I’ve mentioned before that the 4e version of Dark Sun is out and is awesome. It’s cool enough that I’ve even decided to overlook the fact that the Dark Sun files still aren’t available for the Character Builder software – mostly because I know how much of a wrench the new themes must have thrown into the system.
My players have agreed, and are coming together to produce a campaign that they can put a lot of claim into on their own, and it makes me pretty pleased to watch them come up with characters for this new (to many of them) world. While I know it won’t be a big deal to many of my readers, I would expect to see a couple more posts about the birth of this campaign, as a large part of the techniques I use for world-building when I write are also used when I plan campaigns out.
For this campaign – I sat down and thought about the themes I wanted to explore. First and foremost, I wanted to see a lot of political maneuvering between noble houses. I’m a big fan of Dune, Song of Ice and Fire, and Legend of the Five Rings – I’ve always been a fan of politics in fantasy and science fiction. I also wanted to include one of the all-powerful Sorcerer-Kings to serve as a foil to the players (or give them something to aspire towards). Once I’d decided on those two things, my choice of locations for the start of my campaign became clear – Raam.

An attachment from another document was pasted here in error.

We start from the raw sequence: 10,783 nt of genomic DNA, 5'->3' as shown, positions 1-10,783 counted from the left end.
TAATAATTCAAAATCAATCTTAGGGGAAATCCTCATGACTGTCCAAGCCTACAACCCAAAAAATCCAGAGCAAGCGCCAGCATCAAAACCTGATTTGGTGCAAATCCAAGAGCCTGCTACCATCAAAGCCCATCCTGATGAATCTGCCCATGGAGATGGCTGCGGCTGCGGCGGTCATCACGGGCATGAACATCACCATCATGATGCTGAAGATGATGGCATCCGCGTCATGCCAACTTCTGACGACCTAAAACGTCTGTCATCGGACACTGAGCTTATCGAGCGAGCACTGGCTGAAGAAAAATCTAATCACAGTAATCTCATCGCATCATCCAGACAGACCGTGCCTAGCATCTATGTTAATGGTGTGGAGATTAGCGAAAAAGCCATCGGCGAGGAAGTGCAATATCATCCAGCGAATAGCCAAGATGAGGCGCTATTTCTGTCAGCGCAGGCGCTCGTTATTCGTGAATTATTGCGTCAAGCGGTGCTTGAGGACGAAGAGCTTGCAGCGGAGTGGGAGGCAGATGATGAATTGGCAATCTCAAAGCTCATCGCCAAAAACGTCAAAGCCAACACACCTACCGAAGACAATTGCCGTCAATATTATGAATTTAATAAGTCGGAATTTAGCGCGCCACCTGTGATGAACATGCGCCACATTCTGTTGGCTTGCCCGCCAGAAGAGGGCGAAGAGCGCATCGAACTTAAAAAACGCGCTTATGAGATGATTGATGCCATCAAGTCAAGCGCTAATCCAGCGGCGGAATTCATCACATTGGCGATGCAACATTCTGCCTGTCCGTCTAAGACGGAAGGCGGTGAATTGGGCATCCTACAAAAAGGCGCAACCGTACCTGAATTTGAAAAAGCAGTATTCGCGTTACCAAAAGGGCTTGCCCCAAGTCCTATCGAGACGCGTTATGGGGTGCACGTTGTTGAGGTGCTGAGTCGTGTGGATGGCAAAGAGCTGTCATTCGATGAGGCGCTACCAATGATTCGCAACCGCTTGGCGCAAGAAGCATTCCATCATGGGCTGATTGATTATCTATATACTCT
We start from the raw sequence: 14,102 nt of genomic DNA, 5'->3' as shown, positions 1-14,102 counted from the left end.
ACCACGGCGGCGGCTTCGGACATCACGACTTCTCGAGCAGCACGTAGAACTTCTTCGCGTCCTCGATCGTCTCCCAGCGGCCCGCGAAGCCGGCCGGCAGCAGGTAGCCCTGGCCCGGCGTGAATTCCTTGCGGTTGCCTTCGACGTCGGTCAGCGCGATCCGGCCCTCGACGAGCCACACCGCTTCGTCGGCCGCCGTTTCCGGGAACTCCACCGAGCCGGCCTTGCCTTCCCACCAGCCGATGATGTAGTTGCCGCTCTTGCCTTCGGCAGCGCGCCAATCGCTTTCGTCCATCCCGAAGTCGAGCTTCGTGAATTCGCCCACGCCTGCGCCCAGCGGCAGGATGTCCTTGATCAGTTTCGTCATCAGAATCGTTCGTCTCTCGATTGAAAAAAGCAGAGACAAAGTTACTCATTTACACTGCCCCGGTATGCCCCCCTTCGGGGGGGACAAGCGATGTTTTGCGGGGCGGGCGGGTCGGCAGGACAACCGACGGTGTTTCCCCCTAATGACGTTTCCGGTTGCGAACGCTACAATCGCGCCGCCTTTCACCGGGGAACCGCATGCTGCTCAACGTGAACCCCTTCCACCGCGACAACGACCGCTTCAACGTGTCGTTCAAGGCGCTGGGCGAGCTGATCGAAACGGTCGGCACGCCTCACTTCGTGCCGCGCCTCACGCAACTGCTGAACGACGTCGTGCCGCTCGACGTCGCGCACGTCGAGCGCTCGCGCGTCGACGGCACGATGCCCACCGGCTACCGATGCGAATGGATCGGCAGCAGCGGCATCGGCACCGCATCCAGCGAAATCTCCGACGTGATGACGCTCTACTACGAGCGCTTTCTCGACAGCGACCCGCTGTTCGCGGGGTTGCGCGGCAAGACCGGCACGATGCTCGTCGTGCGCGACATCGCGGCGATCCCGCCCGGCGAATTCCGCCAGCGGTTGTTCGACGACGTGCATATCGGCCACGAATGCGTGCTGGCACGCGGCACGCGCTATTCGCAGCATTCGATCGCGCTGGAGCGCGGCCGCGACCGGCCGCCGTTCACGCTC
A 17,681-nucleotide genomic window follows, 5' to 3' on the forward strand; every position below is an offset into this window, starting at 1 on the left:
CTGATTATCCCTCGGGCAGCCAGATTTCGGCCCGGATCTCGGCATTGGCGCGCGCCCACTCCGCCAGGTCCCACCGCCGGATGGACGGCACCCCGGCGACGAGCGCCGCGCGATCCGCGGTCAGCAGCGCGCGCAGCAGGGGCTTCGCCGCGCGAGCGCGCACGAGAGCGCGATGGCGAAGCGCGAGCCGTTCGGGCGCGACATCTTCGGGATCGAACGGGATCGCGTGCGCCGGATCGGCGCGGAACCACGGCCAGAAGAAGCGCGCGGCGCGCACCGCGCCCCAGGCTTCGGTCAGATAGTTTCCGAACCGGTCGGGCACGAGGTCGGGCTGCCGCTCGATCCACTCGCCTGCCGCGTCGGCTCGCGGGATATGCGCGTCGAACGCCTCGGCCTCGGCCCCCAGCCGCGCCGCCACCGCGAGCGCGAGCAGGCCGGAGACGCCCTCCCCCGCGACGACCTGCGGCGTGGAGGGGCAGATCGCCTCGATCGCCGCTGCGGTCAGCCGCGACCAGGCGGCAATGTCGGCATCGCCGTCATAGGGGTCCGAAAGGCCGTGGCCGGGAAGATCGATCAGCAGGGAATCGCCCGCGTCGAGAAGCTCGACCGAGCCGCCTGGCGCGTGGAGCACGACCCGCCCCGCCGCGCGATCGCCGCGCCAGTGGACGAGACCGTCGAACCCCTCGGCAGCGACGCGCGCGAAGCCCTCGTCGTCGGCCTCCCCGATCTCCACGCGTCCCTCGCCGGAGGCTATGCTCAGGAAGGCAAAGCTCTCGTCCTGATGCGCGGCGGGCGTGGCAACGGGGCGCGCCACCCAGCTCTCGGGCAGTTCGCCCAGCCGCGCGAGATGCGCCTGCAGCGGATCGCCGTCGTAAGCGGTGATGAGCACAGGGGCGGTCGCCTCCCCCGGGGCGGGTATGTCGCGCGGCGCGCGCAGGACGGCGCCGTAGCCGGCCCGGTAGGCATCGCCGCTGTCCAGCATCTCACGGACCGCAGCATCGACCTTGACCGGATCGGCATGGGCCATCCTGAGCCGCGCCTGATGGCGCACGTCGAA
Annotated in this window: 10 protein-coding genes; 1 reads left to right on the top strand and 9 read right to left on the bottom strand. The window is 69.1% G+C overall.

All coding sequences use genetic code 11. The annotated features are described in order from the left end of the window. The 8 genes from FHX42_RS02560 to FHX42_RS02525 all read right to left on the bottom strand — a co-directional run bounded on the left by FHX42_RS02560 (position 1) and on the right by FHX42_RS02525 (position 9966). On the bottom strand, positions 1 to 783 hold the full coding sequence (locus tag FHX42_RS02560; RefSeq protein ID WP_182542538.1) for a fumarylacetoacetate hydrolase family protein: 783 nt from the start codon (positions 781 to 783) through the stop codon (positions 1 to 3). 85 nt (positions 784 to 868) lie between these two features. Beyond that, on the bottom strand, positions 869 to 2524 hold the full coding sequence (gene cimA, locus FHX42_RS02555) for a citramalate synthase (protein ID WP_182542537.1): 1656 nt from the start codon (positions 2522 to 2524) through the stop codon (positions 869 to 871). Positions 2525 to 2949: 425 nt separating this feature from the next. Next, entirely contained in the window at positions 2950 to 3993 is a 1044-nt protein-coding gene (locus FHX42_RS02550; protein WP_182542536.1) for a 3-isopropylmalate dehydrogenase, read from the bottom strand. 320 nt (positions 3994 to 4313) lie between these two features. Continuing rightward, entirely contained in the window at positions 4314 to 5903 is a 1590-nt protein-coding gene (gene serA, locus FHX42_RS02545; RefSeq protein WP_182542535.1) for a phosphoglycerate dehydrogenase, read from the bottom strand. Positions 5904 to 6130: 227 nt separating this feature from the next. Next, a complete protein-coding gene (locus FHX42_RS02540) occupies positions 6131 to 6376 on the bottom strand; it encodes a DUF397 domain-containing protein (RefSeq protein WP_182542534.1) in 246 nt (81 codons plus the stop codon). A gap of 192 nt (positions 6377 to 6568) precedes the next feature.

Raam fit most all my needs. The sorcerer-queen is disinterested in governing the people, the nobility are at each other’s throats as they vie for the apparent power vacuum, and it’s a relatively unexplored city in the terms of published Dark Sun stuff. This meant I could put my own stamp on it freely, and could reshape the world around the city as I saw fit.
The players have taking up roles as members of a single merchant house, eager to carve out a place for their family against the broad background. All they needed was a suitable opponent, and plenty of morally gray choices. I’ll talk more about those the next time.